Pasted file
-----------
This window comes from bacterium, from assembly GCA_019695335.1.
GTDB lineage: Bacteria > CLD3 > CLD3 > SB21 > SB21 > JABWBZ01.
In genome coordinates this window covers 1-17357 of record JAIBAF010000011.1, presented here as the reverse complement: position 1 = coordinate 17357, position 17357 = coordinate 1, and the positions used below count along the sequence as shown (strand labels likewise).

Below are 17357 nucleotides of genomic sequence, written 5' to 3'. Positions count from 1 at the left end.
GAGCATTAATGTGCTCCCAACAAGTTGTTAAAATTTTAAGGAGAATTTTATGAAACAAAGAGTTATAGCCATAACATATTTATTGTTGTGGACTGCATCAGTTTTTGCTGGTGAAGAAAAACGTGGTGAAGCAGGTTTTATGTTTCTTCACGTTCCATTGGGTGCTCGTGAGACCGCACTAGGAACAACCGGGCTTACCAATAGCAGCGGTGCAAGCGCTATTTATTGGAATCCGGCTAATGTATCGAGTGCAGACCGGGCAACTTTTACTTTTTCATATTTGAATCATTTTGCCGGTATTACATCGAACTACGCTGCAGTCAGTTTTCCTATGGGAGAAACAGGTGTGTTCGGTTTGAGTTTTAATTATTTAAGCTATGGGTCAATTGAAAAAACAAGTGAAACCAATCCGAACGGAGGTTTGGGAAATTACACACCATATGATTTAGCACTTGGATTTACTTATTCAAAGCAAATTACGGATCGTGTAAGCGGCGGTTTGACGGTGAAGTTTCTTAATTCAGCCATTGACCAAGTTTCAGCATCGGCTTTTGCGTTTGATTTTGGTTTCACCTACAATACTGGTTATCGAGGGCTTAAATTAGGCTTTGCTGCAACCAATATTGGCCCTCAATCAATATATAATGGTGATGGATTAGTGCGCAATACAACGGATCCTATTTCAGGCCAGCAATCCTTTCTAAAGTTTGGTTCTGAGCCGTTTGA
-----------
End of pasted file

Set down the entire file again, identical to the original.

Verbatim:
This window comes from bacterium, from assembly GCA_019695335.1.
GTDB lineage: Bacteria > CLD3 > CLD3 > SB21 > SB21 > JABWBZ01.
In genome coordinates this window covers 1-17357 of record JAIBAF010000011.1, presented here as the reverse complement: position 1 = coordinate 17357, position 17357 = coordinate 1, and the positions used below count along the sequence as shown (strand labels likewise).

Below are 17357 nucleotides of genomic sequence, written 5' to 3'. Positions count from 1 at the left end.
GAGCATTAATGTGCTCCCAACAAGTTGTTAAAATTTTAAGGAGAATTTTATGAAACAAAGAGTTATAGCCATAACATATTTATTGTTGTGGACTGCATCAGTTTTTGCTGGTGAAGAAAAACGTGGTGAAGCAGGTTTTATGTTTCTTCACGTTCCATTGGGTGCTCGTGAGACCGCACTAGGAACAACCGGGCTTACCAATAGCAGCGGTGCAAGCGCTATTTATTGGAATCCGGCTAATGTATCGAGTGCAGACCGGGCAACTTTTACTTTTTCATATTTGAATCATTTTGCCGGTATTACATCGAACTACGCTGCAGTCAGTTTTCCTATGGGAGAAACAGGTGTGTTCGGTTTGAGTTTTAATTATTTAAGCTATGGGTCAATTGAAAAAACAAGTGAAACCAATCCGAACGGAGGTTTGGGAAATTACACACCATATGATTTAGCACTTGGATTTACTTATTCAAAGCAAATTACGGATCGTGTAAGCGGCGGTTTGACGGTGAAGTTTCTTAATTCAGCCATTGACCAAGTTTCAGCATCGGCTTTTGCGTTTGATTTTGGTTTCACCTACAATACTGGTTATCGAGGGCTTAAATTAGGCTTTGCTGCAACCAATATTGGCCCTCAATCAATATATAATGGTGATGGATTAGTGCGCAATACAACGGATCCTATTTCAGGCCAGCAATCCTTTCTAAAGTTTGGTTCTGAGCCGTTTGA